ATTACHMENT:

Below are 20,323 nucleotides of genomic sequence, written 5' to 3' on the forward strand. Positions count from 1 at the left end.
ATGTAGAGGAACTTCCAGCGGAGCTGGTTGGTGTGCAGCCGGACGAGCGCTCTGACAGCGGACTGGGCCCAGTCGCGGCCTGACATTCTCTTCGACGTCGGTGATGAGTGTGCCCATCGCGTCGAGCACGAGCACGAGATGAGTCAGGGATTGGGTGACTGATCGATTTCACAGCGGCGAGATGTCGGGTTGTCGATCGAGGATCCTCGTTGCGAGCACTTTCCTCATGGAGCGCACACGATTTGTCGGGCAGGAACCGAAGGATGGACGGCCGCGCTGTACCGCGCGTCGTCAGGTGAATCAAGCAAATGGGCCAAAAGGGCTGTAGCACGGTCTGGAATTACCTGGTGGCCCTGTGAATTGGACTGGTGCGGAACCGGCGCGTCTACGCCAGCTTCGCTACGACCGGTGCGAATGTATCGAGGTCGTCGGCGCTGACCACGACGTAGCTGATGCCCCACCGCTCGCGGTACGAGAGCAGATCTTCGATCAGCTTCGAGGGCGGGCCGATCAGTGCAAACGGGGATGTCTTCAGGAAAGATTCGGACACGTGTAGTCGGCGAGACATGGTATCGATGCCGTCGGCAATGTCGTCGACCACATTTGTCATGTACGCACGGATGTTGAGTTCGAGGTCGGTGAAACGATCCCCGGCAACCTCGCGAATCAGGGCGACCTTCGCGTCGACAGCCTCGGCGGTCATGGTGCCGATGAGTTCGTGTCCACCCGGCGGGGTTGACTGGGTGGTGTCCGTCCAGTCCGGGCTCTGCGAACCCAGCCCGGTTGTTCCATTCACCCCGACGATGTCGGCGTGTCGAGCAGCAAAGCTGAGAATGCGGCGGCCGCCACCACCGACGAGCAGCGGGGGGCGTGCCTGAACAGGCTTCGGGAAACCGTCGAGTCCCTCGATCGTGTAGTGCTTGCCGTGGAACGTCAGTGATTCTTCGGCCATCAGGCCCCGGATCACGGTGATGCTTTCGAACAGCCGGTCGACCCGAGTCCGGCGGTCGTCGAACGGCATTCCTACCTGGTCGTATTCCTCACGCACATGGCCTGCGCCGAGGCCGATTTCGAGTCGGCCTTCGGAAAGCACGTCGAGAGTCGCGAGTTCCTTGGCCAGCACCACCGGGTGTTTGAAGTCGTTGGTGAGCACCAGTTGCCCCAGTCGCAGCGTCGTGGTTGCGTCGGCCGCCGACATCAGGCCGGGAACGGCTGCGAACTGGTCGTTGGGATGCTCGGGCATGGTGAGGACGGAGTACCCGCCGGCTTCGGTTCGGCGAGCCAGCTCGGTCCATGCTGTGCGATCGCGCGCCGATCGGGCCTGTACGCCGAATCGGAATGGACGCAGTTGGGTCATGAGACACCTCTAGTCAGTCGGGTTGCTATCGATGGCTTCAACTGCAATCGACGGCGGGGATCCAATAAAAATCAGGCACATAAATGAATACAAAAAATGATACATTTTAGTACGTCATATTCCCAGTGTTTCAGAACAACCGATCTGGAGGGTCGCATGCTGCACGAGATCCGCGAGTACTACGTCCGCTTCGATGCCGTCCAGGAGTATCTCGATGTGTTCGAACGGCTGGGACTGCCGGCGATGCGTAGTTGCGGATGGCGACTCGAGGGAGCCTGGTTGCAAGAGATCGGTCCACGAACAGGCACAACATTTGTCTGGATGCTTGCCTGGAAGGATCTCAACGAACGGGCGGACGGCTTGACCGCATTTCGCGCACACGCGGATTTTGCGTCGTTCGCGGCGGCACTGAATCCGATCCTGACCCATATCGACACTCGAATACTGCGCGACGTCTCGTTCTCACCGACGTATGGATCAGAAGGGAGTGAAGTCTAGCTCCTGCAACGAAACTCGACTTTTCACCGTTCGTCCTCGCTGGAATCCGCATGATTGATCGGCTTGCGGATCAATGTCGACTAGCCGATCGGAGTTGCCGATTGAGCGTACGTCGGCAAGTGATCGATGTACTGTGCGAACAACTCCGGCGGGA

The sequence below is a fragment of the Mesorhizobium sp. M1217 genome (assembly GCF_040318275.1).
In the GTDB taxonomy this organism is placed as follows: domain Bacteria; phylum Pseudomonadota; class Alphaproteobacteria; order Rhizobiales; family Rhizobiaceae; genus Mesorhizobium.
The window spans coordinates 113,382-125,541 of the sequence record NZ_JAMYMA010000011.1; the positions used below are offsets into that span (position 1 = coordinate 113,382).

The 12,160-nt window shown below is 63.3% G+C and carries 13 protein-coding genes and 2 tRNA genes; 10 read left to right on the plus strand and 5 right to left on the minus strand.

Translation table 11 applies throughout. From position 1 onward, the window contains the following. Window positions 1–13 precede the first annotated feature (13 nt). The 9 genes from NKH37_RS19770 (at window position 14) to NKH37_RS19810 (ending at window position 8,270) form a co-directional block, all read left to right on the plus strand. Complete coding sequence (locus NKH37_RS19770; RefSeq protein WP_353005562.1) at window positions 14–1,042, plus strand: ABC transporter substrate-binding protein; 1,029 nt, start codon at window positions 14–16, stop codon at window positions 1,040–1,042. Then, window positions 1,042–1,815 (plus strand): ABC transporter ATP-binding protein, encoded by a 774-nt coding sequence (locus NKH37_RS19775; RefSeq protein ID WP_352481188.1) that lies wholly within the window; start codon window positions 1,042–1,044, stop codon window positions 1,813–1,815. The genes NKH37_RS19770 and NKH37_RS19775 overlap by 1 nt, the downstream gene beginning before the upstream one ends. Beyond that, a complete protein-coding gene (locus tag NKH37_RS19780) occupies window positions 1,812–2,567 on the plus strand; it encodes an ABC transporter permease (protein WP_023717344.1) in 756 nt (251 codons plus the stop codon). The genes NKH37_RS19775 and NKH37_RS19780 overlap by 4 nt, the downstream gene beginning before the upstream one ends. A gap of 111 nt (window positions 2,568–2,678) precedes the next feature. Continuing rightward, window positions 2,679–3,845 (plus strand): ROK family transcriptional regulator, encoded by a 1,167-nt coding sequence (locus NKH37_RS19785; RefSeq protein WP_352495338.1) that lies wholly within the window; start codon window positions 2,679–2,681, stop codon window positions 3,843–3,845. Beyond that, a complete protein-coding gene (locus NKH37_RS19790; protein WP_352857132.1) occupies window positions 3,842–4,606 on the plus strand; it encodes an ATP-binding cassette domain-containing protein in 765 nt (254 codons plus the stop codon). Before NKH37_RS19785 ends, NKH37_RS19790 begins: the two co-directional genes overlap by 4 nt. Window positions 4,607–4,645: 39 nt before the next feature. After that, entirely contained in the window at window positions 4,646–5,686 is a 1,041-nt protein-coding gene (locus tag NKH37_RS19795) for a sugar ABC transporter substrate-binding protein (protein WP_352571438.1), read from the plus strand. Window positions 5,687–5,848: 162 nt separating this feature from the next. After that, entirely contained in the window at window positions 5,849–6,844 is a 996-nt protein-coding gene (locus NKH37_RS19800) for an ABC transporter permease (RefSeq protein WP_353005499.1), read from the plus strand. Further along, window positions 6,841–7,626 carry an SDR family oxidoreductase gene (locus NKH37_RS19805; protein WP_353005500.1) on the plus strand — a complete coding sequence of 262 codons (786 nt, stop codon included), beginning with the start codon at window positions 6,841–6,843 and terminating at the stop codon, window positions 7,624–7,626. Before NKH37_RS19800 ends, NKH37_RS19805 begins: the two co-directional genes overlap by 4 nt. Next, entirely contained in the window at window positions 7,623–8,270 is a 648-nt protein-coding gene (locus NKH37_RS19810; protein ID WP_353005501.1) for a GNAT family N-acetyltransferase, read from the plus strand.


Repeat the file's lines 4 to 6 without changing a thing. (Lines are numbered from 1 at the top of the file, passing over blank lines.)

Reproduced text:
In the GTDB taxonomy this organism is placed as follows: domain Bacteria; phylum Pseudomonadota; class Alphaproteobacteria; order Rhizobiales; family Rhizobiaceae; genus Mesorhizobium.
The window spans coordinates 113,382-125,541 of the sequence record NZ_JAMYMA010000011.1; the positions used below are offsets into that span (position 1 = coordinate 113,382).

The 12,160-nt window shown below is 63.3% G+C and carries 13 protein-coding genes and 2 tRNA genes; 10 read left to right on the plus strand and 5 right to left on the minus strand.